The present invention is directed to a measuring head permitting the displacement of the feeler three-dimensionally, while, at the same time, ensuring that after the effected measuring operation, the feeler will be returned exactly to its initial coordinate zero position, and being of a construction requiring few means and little space.
In accordance with the invention there is provided a measuring head for measuring equipment which comprises a casing with a feeler pin mounted in the casing for movement in three-dimensional directions of X, Y and Z coordinates and against the action of a spring. The feeler pin is provided with connections for digital or analog evaluation of the measured value and a plurality of rope elements are connected to the feeler pin and hold it in its coordinate zero position within the casing. Rope elements extend in respective X, Y and Z directions and are in equilibrium with each other in their state of rest. A spring is associated with and arranged parallel to each of the rope elements and exerts its force in the direction of the coordinate position and acts in a direction opposite to that of the measuring motions of the feeler pin.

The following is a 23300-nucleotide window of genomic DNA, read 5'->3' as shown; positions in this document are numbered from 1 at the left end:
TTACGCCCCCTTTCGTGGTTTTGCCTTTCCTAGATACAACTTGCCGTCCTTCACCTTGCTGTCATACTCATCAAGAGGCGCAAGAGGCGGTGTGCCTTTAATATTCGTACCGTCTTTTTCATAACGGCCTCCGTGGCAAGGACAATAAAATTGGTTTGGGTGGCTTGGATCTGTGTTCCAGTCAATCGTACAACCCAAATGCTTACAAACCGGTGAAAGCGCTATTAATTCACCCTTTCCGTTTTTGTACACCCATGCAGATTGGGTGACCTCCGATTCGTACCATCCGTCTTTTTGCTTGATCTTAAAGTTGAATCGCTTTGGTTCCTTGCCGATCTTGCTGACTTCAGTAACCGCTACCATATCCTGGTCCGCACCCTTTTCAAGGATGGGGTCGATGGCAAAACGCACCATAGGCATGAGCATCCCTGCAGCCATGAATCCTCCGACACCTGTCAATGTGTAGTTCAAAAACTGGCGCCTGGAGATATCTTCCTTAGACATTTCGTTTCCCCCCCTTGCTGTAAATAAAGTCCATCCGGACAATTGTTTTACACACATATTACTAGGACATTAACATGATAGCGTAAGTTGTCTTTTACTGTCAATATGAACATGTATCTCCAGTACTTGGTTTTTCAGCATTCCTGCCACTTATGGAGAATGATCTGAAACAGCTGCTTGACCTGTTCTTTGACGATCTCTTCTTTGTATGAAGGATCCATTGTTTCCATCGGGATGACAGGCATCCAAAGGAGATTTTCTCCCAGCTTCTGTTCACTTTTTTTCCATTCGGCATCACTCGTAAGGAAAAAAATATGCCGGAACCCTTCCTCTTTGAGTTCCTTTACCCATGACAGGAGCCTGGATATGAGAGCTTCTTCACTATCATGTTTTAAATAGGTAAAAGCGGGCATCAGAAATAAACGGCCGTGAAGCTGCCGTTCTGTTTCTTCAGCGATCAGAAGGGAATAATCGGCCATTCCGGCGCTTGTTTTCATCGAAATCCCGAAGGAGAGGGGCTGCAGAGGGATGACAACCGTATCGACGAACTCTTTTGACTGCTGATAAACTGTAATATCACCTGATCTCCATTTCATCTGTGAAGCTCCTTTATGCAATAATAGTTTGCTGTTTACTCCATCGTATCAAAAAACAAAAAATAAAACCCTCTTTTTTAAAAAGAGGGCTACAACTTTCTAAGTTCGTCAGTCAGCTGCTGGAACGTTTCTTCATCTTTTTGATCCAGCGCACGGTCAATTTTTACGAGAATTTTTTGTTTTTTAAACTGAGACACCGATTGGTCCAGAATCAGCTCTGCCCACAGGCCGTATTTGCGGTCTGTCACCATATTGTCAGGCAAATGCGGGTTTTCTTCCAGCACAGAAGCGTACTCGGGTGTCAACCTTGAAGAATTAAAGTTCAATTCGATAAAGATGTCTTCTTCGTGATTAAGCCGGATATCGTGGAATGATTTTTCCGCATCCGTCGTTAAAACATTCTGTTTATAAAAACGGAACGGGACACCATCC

Such a measuring head requires a minimum space since the feeler pin is held in its fixed coordinate zero position by ropes which are in mutual equilibrium and can extend in close proximity to each other and occupy a very small space. Fixing in the zero position is obtained by springs which extend parallel to the ropes and ensure a quick and exact return of the feeler pin into its initial position, particularly after a displacement thereof into measuring contact. To ensure a substantially linear displacement of the feeler pin during this motion into measuring contact, a development of the invention provides that the feeler pin is held in its coordinate zero positions within the casing by ropes or bands which, in all three directions, i.e. the X, Y and Z directions, extend in parallel and are spaced from each other. Springs acting in directions opposite to those in which the feeler pin moves, to return the pin into its coordinate zero position quickly and accurately, are then associated with each of the ropes extending in the X, Y and Z directions.